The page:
The current phase of my research is in the philosophy of law, and specifically on the informal promulgation of the law, or unwritten law. The thesis combines a rich textual examination of historical texts with an original theory on how unwritten laws work.
I completed my doctorate from the University of Waterloo under the supervision of Dr. Brian Orend in December of 2016. [You can read the dissertation here.] As part of my doctorate, I earned a diploma in cognitive science and a diploma in teaching university level courses, as well as a departmental teaching award. I also hold an Honors Bachelor degree in philosophy (with sociology) from Western University and a Masters degree in philosophy from York University (in Toronto).
Philosophy can be appropriately described as an introspective project. We begin by investigating the most daunting questions that matter to us, and trying to answer those questions on my own by imagining possible solutions, developing provisional theories, and subjecting these theories to critical scrutiny. To be sure, once we are set on doing philosophy, we should demand the use of rigorous methodology: be it analytical, experimental, or scholarly. Even so, there is no getting around the fact that critical inquiry “begins at home”, so to speak, with habits and modes of thought that govern our interior lives.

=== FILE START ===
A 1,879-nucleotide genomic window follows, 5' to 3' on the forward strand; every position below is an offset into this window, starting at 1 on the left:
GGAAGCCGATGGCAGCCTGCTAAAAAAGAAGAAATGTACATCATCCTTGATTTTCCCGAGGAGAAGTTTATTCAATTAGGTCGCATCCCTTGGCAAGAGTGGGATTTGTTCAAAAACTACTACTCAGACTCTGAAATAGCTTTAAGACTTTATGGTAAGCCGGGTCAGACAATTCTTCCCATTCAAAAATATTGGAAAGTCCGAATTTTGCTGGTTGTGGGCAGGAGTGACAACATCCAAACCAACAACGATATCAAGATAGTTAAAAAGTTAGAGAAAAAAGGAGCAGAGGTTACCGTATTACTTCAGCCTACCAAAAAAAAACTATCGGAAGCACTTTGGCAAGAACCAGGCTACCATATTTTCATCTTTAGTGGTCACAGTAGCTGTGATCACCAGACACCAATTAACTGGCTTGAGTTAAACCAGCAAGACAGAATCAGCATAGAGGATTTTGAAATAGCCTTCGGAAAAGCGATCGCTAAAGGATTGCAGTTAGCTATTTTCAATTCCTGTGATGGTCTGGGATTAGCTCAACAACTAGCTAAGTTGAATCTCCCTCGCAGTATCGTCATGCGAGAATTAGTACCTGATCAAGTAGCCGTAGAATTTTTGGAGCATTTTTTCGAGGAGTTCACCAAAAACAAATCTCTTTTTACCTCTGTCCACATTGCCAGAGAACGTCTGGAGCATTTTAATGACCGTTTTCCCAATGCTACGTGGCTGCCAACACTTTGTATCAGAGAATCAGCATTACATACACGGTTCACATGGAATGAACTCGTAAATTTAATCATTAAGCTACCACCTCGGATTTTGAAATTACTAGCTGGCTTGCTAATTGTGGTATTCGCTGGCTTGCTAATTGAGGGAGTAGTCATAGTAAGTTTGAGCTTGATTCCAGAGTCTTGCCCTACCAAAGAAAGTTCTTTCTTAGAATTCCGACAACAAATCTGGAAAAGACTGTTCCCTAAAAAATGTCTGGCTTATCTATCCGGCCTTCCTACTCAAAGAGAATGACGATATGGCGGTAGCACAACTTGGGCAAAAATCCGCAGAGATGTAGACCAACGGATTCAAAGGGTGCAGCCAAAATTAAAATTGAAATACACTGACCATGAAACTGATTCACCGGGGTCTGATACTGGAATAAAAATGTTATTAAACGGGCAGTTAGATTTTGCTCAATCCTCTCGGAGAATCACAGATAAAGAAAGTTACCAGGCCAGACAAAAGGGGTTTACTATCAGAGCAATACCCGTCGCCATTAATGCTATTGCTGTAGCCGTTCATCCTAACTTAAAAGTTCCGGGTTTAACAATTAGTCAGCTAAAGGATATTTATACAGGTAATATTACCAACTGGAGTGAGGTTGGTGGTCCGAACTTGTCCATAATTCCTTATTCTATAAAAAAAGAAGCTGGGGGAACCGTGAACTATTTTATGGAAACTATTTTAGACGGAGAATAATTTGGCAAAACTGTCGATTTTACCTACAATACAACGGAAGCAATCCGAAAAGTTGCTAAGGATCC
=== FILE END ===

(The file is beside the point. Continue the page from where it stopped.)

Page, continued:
I also believe that philosophy has a real cultural purpose. That is, I believe that the health and well-being of the citizens of the future will require them to successfully learn philosophical theories and methods, and in particular to be able to be rational and considerate when faced with rational critique. To that end, I am both an independent course instructor in philosophy and an active blogger. Once upon a time I was a blogger at Talking Philosophy magazine, and at least on some occasions my blogging has received attention in the press (New York Times, Daily Beast, 3 Quarks Daily).
I can be reached by email at bsnelson at uwaterloo.ca or by posting on this blog. CV is not online, but is available upon request. A little more information can be found at my Academia.edu profile (here). Cheers!